Faye Lemay

Faye Lemay

Last updated on 17 October 2018

This is part 2 of a 4-part series on Digital Preservation at Library and Archives Canada.
Part 1 is posted here: 
https://www.dpconline.org/blog/building-momentum-for-change


In part 2 of this series, we describe the recent initiatives at LAC leading up to the creation of the Strategy for a Digital Preservation Program.

In the early 2010’s, the Digital Preservation business unit was a fledgling team. There were multiple internal and external pressures on LAC to beef up its digital preservation capacity, such as an accelerating volume of digital materials that needed to be preserved for the long-term.  In 2014, the Auditor General of Canada had issued a report raising questions about the readiness of LAC to handle digital records as the format of choice by 2017. It stated that LAC “must articulate these plans in its vision, mission and objectives.  It must put in place strategies, policies and procedures that will allow the transfer and preservation of digital information so that it is accessible to current and future generations”. The audit report highlighted “the need for an electronic archival system such as a trusted digital repository to acquire, preserve and facilitate access to the digital collection”.

Although the overarching institutional goal for a trusted digital repository (TDR) stayed constant throughout this decade, changing institutional priorities and the focus on technology and short-term projects stimulated a re-examination of what was needed to install digital preservation as a core and enduring business component.

In 2015, LAC contracted with the Center for Research Libraries to conduct a high level ISO 16363 assessment of its organizational capacity for a TDR. This study was intended to serve as a baseline of current capacity and identify gaps for program improvement. The audit report recommended that LAC focus on its organizational design, procedures and workflows, policy development, and take ownership over its technology infrastructure.

Library and Archives Canada has been accumulating, for at least three decades, digital content that are born-digital, or may have been part of digitization initiatives, or are contained in increasingly obsolete physical media formats.  In 2016-17, DP unit undertook a digital collections inventory of its Published Heritage, Private Archives and Government records collections, revealing a treasure trove of data about the state of digital collections and providing key evidence on where we needed to focus our efforts to preserve.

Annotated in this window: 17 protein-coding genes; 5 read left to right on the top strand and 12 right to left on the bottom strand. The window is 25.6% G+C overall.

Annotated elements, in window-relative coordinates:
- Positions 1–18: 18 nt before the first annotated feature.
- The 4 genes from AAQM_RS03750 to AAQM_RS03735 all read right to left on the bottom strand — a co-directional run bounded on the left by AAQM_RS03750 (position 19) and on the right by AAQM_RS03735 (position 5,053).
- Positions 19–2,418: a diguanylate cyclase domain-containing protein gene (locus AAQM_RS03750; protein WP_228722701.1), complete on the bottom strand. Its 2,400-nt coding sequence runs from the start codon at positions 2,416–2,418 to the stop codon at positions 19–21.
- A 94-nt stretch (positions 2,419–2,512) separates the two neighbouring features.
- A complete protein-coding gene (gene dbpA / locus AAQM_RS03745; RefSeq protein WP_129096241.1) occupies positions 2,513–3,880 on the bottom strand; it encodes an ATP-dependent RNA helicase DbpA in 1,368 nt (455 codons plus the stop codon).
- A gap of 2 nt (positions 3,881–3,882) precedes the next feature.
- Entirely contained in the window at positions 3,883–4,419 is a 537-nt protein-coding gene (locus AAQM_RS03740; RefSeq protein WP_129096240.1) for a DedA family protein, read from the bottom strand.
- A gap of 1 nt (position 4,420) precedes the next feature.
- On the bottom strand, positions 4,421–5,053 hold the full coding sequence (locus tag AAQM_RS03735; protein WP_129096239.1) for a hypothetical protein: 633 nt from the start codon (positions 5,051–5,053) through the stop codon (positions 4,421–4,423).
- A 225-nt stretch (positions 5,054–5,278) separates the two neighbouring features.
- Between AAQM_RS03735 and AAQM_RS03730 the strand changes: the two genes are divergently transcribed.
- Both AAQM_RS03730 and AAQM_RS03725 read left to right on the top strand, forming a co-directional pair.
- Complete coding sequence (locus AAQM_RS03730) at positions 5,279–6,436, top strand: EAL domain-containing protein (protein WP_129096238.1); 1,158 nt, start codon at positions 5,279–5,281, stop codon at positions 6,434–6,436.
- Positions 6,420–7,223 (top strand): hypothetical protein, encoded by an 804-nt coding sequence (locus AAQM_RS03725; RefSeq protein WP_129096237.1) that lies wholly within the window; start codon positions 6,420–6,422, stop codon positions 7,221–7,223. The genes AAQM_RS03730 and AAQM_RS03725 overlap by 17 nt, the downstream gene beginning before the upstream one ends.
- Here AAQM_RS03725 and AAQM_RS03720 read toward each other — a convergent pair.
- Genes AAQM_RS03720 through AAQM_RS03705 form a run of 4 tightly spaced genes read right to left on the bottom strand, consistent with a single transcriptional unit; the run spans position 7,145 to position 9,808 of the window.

Taking all these into consideration, it was clear that there was a compelling need for a cohesive program driven approach to ensure that the organization would be adequately resourced to administer a national digital preservation program worthy of its mandate. It was also important to bear in mind the organizational complexities at LAC, which has combined responsibilities for Canada’s published heritage, federal government records and private archives of national significance, each with its particular institutional approaches, challenges and strengths.

It was with this in mind that our approach to program design addressed digital preservation as a part of the full digital curation lifecycle and focussed only on what was needed to develop digital preservation as a program. Organizational strategies for other parts of the lifecycle such as digital acquisitions and digital access would need to be addressed separately.

In 2017, DP staff defined its strategic vision for digital preservation as a program compliant with ISO 16363, with all the functions of the OAIS implemented, well integrated into the core business of the organization and aligned with corporate strategy. 

In November 2017, the Strategy for a Digital Preservation Program was launched outlining three main programming streams:

  • Technical Infrastructure
  • Digital Collection Management,
  • Practices, plans and operational policies

These three streams were further broken down into three stages:  Information gathering phase to set the program foundation, program development and program implementation.  

The DP Team is well underway and is in between Phases 1 and 2 of the strategic plan. Having an institution-wide commitment to developing digital preservation as a core business function has invigorated the program to new levels. 

In Part 3 of the series: we will discuss the current state of DP at LAC.


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